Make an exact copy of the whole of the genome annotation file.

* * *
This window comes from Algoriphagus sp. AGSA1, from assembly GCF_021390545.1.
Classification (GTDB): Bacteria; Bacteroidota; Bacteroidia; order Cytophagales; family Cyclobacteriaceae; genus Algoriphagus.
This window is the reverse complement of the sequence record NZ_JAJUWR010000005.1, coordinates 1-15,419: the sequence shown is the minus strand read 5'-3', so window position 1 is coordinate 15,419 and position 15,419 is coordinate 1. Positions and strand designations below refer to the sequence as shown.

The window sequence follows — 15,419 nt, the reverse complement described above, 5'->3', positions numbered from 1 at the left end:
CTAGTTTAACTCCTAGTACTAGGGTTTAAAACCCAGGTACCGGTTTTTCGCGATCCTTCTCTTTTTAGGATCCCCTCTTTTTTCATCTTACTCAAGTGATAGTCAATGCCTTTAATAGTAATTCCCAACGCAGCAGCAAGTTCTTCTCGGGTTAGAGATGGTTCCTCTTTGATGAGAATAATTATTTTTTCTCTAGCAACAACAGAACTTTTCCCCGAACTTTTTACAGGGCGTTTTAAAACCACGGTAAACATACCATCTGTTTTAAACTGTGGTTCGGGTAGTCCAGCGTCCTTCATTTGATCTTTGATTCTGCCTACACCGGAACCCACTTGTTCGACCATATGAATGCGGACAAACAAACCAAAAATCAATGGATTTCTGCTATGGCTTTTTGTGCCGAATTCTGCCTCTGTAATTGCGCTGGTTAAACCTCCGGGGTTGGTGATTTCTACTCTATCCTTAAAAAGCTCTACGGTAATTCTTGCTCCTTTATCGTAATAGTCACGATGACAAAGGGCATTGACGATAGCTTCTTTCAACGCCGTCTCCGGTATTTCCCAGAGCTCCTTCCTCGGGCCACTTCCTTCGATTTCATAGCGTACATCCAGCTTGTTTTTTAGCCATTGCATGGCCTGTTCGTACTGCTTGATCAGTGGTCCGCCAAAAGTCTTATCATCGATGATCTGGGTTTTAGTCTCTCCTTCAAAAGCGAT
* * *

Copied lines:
This window comes from Algoriphagus sp. AGSA1, from assembly GCF_021390545.1.
Classification (GTDB): Bacteria; Bacteroidota; Bacteroidia; order Cytophagales; family Cyclobacteriaceae; genus Algoriphagus.
This window is the reverse complement of the sequence record NZ_JAJUWR010000005.1, coordinates 1-15,419: the sequence shown is the minus strand read 5'-3', so window position 1 is coordinate 15,419 and position 15,419 is coordinate 1. Positions and strand designations below refer to the sequence as shown.

The window sequence follows — 15,419 nt, the reverse complement described above, 5'->3', positions numbered from 1 at the left end:
CTAGTTTAACTCCTAGTACTAGGGTTTAAAACCCAGGTACCGGTTTTTCGCGATCCTTCTCTTTTTAGGATCCCCTCTTTTTTCATCTTACTCAAGTGATAGTCAATGCCTTTAATAGTAATTCCCAACGCAGCAGCAAGTTCTTCTCGGGTTAGAGATGGTTCCTCTTTGATGAGAATAATTATTTTTTCTCTAGCAACAACAGAACTTTTCCCCGAACTTTTTACAGGGCGTTTTAAAACCACGGTAAACATACCATCTGTTTTAAACTGTGGTTCGGGTAGTCCAGCGTCCTTCATTTGATCTTTGATTCTGCCTACACCGGAACCCACTTGTTCGACCATATGAATGCGGACAAACAAACCAAAAATCAATGGATTTCTGCTATGGCTTTTTGTGCCGAATTCTGCCTCTGTAATTGCGCTGGTTAAACCTCCGGGGTTGGTGATTTCTACTCTATCCTTAAAAAGCTCTACGGTAATTCTTGCTCCTTTATCGTAATAGTCACGATGACAAAGGGCATTGACGATAGCTTCTTTCAACGCCGTCTCCGGTATTTCCCAGAGCTCCTTCCTCGGGCCACTTCCTTCGATTTCATAGCGTACATCCAGCTTGTTTTTTAGCCATTGCATGGCCTGTTCGTACTGCTTGATCAGTGGTCCGCCAAAAGTCTTATCATCGATGATCTGGGTTTTAGTCTCTCCTTCAAAAGCGAT